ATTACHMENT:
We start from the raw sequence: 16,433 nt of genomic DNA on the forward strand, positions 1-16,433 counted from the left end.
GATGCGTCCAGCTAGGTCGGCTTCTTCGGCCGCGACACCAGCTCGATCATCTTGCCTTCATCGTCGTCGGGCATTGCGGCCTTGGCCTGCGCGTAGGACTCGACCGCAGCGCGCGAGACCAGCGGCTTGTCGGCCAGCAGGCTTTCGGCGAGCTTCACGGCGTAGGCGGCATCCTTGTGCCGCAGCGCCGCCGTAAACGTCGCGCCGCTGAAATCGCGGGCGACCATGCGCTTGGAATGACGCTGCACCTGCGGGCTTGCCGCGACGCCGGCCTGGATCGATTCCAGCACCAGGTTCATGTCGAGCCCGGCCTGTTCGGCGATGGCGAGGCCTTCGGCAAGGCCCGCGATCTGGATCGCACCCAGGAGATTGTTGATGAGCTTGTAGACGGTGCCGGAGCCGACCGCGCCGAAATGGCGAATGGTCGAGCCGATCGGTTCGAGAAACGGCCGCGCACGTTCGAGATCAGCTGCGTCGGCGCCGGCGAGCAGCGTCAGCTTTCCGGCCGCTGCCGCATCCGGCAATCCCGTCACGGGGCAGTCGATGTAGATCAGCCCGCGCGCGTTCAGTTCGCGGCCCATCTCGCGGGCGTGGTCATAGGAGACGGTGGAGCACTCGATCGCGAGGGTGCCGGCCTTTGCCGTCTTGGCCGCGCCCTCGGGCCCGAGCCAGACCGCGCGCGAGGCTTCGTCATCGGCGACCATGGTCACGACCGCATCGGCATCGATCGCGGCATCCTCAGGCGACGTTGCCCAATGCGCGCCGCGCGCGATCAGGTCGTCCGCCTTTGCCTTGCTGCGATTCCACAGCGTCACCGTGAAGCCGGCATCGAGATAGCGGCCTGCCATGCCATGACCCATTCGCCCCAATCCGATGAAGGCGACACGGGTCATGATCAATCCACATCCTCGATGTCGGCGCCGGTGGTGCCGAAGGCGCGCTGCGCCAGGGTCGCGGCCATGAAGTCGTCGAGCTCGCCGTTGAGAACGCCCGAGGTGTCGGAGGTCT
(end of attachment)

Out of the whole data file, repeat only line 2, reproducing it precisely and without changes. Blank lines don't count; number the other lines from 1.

GATGCGTCCAGCTAGGTCGGCTTCTTCGGCCGCGACACCAGCTCGATCATCTTGCCTTCATCGTCGTCGGGCATTGCGGCCTTGGCCTGCGCGTAGGACTCGACCGCAGCGCGCGAGACCAGCGGCTTGTCGGCCAGCAGGCTTTCGGCGAGCTTCACGGCGTAGGCGGCATCCTTGTGCCGCAGCGCCGCCGTAAACGTCGCGCCGCTGAAATCGCGGGCGACCATGCGCTTGGAATGACGCTGCACCTGCGGGCTTGCCGCGACGCCGGCCTGGATCGATTCCAGCACCAGGTTCATGTCGAGCCCGGCCTGTTCGGCGATGGCGAGGCCTTCGGCAAGGCCCGCGATCTGGATCGCACCCAGGAGATTGTTGATGAGCTTGTAGACGGTGCCGGAGCCGACCGCGCCGAAATGGCGAATGGTCGAGCCGATCGGTTCGAGAAACGGCCGCGCACGTTCGAGATCAGCTGCGTCGGCGCCGGCGAGCAGCGTCAGCTTTCCGGCCGCTGCCGCATCCGGCAATCCCGTCACGGGGCAGTCGATGTAGATCAGCCCGCGCGCGTTCAGTTCGCGGCCCATCTCGCGGGCGTGGTCATAGGAGACGGTGGAGCACTCGATCGCGAGGGTGCCGGCCTTTGCCGTCTTGGCCGCGCCCTCGGGCCCGAGCCAGACCGCGCGCGAGGCTTCGTCATCGGCGACCATGGTCACGACCGCATCGGCATCGATCGCGGCATCCTCAGGCGACGTTGCCCAATGCGCGCCGCGCGCGATCAGGTCGTCCGCCTTTGCCTTGCTGCGATTCCACAGCGTCACCGTGAAGCCGGCATCGAGATAGCGGCCTGCCATGCCATGACCCATTCGCCCCAATCCGATGAAGGCGACACGGGTCATGATCAATCCACATCCTCGATGTCGGCGCCGGTGGTGCCGAAGGCGCGCTGCGCCAGGGTCGCGGCCATGAAGTCGTCGAGCTCGCCGTTGAGAACGCCCGAGGTGTCGGAGGTCT